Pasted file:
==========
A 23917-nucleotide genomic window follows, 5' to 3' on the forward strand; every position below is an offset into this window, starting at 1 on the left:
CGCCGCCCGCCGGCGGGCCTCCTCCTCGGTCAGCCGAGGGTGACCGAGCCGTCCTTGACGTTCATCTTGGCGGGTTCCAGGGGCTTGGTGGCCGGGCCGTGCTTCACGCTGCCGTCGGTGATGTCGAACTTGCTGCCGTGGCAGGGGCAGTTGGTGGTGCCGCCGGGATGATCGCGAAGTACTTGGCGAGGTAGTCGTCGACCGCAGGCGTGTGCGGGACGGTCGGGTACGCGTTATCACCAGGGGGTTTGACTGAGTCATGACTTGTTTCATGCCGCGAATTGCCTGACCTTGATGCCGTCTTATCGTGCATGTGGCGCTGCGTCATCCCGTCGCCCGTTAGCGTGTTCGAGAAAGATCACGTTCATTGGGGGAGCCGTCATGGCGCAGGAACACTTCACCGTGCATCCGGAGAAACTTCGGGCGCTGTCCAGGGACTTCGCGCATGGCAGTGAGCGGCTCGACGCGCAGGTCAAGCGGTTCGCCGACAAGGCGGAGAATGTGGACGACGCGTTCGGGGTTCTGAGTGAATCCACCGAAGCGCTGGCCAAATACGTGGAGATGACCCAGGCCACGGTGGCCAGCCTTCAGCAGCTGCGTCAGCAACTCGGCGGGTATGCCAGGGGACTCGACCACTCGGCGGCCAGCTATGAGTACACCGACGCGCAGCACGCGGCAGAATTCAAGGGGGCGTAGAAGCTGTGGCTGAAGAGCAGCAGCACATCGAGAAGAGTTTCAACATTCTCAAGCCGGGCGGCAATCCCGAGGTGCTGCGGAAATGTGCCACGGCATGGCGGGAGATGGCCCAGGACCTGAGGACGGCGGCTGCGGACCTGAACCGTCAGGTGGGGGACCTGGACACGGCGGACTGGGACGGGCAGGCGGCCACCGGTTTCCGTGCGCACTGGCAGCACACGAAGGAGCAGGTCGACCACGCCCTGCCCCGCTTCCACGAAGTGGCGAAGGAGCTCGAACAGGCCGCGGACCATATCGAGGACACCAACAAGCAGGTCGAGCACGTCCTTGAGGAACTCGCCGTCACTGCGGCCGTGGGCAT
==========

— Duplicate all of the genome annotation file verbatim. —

A 23917-nucleotide genomic window follows, 5' to 3' on the forward strand; every position below is an offset into this window, starting at 1 on the left:
CGCCGCCCGCCGGCGGGCCTCCTCCTCGGTCAGCCGAGGGTGACCGAGCCGTCCTTGACGTTCATCTTGGCGGGTTCCAGGGGCTTGGTGGCCGGGCCGTGCTTCACGCTGCCGTCGGTGATGTCGAACTTGCTGCCGTGGCAGGGGCAGTTGGTGGTGCCGCCGGGATGATCGCGAAGTACTTGGCGAGGTAGTCGTCGACCGCAGGCGTGTGCGGGACGGTCGGGTACGCGTTATCACCAGGGGGTTTGACTGAGTCATGACTTGTTTCATGCCGCGAATTGCCTGACCTTGATGCCGTCTTATCGTGCATGTGGCGCTGCGTCATCCCGTCGCCCGTTAGCGTGTTCGAGAAAGATCACGTTCATTGGGGGAGCCGTCATGGCGCAGGAACACTTCACCGTGCATCCGGAGAAACTTCGGGCGCTGTCCAGGGACTTCGCGCATGGCAGTGAGCGGCTCGACGCGCAGGTCAAGCGGTTCGCCGACAAGGCGGAGAATGTGGACGACGCGTTCGGGGTTCTGAGTGAATCCACCGAAGCGCTGGCCAAATACGTGGAGATGACCCAGGCCACGGTGGCCAGCCTTCAGCAGCTGCGTCAGCAACTCGGCGGGTATGCCAGGGGACTCGACCACTCGGCGGCCAGCTATGAGTACACCGACGCGCAGCACGCGGCAGAATTCAAGGGGGCGTAGAAGCTGTGGCTGAAGAGCAGCAGCACATCGAGAAGAGTTTCAACATTCTCAAGCCGGGCGGCAATCCCGAGGTGCTGCGGAAATGTGCCACGGCATGGCGGGAGATGGCCCAGGACCTGAGGACGGCGGCTGCGGACCTGAACCGTCAGGTGGGGGACCTGGACACGGCGGACTGGGACGGGCAGGCGGCCACCGGTTTCCGTGCGCACTGGCAGCACACGAAGGAGCAGGTCGACCACGCCCTGCCCCGCTTCCACGAAGTGGCGAAGGAGCTCGAACAGGCCGCGGACCATATCGAGGACACCAACAAGCAGGTCGAGCACGTCCTTGAGGAACTCGCCGTCACTGCGGCCGTGGGCAT